Arsene Wenger has revealed that he feels overwhelmed by the amount of support that Arsenal have around the world and how each game they play has a massive impact on a million people not just in Europe but also in Africa and Asia, insisting that it puts pressure on the club to perform, branding the realisation as "absolutely incredible and sometimes scary."
The manager has been under pressure this season for his team's failure to challenge for titles, dropping out of the race for the Champions League and the FA Cup trophies - followed by their waning form in the league - which has all but ended their hopes to lift their first league title in over a decade. However, Wenger insists that it is not just the fans in north London who are frustrated, but the feeling emanates to supporters across the globe who stay up during odd timings to watch the Gunners play, who are equally thrilled or disappointed, depending on the team's results.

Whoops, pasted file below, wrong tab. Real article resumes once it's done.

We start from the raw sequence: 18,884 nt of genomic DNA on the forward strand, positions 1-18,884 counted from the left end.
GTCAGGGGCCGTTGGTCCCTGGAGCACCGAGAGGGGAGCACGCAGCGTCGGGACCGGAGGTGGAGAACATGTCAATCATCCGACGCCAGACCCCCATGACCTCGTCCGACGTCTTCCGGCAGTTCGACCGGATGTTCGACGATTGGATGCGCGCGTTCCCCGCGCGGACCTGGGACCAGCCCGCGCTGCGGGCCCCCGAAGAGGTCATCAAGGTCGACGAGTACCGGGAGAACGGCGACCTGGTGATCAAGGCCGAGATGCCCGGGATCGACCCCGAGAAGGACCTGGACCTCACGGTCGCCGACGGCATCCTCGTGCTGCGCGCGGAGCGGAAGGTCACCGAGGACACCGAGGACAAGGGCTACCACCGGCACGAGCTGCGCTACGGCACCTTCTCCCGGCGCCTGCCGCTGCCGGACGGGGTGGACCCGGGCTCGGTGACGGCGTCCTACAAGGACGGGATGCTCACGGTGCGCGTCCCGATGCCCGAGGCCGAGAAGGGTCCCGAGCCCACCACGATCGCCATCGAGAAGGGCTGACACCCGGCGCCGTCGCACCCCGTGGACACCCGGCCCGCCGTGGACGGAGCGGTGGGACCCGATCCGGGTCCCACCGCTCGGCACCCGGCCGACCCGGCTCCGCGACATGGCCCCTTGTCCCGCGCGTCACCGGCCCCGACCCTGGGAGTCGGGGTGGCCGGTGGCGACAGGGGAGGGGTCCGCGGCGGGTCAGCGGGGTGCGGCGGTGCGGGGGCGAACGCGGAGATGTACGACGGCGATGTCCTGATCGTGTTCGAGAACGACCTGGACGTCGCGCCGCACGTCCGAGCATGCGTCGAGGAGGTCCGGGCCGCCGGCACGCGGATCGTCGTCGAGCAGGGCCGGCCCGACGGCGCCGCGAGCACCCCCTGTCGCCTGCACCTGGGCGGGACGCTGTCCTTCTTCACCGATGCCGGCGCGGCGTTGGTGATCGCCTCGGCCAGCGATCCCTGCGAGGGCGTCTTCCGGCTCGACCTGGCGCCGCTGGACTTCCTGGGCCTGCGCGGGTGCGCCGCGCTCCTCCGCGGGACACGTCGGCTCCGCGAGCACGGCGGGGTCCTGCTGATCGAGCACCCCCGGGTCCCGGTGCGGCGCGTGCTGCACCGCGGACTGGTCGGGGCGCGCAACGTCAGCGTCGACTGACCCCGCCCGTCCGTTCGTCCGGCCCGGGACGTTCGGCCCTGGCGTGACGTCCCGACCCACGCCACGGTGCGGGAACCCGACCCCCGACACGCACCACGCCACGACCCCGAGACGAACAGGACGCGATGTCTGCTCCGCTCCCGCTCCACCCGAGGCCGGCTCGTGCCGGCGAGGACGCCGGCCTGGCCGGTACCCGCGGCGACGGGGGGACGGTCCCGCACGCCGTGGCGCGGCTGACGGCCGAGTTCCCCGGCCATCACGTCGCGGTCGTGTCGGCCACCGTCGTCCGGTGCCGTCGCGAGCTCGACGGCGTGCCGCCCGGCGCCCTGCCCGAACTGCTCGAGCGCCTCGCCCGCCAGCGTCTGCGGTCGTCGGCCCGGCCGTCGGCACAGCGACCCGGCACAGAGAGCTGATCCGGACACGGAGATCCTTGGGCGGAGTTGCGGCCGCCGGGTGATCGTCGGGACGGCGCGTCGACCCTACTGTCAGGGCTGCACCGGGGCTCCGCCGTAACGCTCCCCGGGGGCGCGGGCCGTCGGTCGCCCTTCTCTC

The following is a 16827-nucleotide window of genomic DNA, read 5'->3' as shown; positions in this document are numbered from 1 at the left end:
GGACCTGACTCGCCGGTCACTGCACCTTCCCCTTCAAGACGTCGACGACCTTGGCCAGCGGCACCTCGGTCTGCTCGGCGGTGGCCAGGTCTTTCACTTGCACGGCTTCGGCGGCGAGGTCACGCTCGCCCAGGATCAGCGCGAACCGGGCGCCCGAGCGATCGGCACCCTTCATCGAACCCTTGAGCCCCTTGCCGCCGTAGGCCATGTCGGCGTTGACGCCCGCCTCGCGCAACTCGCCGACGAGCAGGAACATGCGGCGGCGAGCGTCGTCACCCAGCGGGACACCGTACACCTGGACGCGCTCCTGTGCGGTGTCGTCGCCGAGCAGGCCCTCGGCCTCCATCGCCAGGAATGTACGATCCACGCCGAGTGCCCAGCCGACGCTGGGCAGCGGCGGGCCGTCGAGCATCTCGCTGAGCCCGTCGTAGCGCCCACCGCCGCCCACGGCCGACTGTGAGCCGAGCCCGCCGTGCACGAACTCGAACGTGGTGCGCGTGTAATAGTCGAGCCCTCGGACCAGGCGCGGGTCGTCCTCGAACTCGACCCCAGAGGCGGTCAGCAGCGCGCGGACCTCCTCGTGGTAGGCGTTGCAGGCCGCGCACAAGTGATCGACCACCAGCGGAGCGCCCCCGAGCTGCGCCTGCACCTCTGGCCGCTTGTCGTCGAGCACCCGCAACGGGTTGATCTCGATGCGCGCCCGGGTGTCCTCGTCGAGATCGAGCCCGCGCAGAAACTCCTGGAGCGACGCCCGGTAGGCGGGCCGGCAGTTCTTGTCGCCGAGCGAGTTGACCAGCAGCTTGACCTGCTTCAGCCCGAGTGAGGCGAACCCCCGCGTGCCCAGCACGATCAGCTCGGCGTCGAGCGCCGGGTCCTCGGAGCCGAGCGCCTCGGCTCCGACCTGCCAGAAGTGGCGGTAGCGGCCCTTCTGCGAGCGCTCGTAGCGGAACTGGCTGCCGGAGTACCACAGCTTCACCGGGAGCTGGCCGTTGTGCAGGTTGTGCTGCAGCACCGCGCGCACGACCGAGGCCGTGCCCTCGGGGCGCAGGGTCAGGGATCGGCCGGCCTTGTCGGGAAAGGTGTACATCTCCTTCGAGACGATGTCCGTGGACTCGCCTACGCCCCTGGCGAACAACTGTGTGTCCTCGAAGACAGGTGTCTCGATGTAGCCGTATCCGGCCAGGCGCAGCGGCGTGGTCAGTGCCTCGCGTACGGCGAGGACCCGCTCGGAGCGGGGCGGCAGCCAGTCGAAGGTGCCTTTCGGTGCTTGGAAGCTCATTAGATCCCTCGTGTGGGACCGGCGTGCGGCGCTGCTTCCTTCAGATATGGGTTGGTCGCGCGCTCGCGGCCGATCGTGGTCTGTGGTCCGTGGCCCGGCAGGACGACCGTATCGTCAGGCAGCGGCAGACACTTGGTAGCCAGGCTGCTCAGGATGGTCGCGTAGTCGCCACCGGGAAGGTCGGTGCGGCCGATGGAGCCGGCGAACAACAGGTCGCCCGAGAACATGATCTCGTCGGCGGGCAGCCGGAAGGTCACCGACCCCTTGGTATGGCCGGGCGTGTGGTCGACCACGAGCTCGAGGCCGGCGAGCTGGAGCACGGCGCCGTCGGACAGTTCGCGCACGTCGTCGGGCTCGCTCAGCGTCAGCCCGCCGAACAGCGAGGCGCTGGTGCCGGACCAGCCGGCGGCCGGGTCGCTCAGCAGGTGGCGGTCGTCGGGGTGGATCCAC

"I travel a lot, so I've been to Africa, and in areas where you could not even imagine that people would speak about football, and I saw a little boy in an Arsenal shirt," Wenger told Arsenal's official website. "I attended a conference at a university in Beijing, which was full of people all in Arsenal shirts. The impact and force that football has today is absolutely incredible and sometimes it is scary.
"We live in a little bubble here where we think about the next game, but our next game is a worry for fans in China, Africa and everywhere too. Sometimes we are not conscious of that and maybe it's better that way.
"It's true that sometimes in our little bubble we are protected and we just focus on the next game. It can become overwhelming when you realise how many people are sad all over the world when you don't win a game," he added.